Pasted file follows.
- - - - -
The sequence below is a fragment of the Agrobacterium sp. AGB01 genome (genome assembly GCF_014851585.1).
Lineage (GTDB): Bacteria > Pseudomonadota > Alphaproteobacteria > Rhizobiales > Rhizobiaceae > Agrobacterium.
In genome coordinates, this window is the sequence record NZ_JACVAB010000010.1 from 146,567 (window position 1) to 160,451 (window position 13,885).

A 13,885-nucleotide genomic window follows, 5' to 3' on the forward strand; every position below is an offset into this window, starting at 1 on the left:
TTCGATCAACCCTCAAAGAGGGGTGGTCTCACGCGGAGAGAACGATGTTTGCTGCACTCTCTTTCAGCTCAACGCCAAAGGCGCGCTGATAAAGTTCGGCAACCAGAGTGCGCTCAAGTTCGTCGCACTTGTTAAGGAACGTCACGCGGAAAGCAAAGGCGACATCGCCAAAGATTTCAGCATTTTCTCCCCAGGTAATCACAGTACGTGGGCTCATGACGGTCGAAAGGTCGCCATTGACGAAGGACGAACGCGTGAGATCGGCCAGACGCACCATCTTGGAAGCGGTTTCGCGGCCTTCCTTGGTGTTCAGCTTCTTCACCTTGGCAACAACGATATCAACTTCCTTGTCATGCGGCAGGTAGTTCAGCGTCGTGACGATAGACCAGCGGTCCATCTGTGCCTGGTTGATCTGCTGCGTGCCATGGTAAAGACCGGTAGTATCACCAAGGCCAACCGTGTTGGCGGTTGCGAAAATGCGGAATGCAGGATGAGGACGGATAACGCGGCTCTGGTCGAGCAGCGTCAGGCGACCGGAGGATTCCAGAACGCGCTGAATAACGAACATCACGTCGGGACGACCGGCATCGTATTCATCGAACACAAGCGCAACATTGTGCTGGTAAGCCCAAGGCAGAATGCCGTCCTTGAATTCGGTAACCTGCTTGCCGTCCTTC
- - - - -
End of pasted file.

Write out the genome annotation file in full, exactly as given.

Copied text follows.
The sequence below is a fragment of the Agrobacterium sp. AGB01 genome (genome assembly GCF_014851585.1).
Lineage (GTDB): Bacteria > Pseudomonadota > Alphaproteobacteria > Rhizobiales > Rhizobiaceae > Agrobacterium.
In genome coordinates, this window is the sequence record NZ_JACVAB010000010.1 from 146,567 (window position 1) to 160,451 (window position 13,885).

A 13,885-nucleotide genomic window follows, 5' to 3' on the forward strand; every position below is an offset into this window, starting at 1 on the left:
TTCGATCAACCCTCAAAGAGGGGTGGTCTCACGCGGAGAGAACGATGTTTGCTGCACTCTCTTTCAGCTCAACGCCAAAGGCGCGCTGATAAAGTTCGGCAACCAGAGTGCGCTCAAGTTCGTCGCACTTGTTAAGGAACGTCACGCGGAAAGCAAAGGCGACATCGCCAAAGATTTCAGCATTTTCTCCCCAGGTAATCACAGTACGTGGGCTCATGACGGTCGAAAGGTCGCCATTGACGAAGGACGAACGCGTGAGATCGGCCAGACGCACCATCTTGGAAGCGGTTTCGCGGCCTTCCTTGGTGTTCAGCTTCTTCACCTTGGCAACAACGATATCAACTTCCTTGTCATGCGGCAGGTAGTTCAGCGTCGTGACGATAGACCAGCGGTCCATCTGTGCCTGGTTGATCTGCTGCGTGCCATGGTAAAGACCGGTAGTATCACCAAGGCCAACCGTGTTGGCGGTTGCGAAAATGCGGAATGCAGGATGAGGACGGATAACGCGGCTCTGGTCGAGCAGCGTCAGGCGACCGGAGGATTCCAGAACGCGCTGAATAACGAACATCACGTCGGGACGACCGGCATCGTATTCATCGAACACAAGCGCAACATTGTGCTGGTAAGCCCAAGGCAGAATGCCGTCCTTGAATTCGGTAACCTGCTTGCCGTCCTTC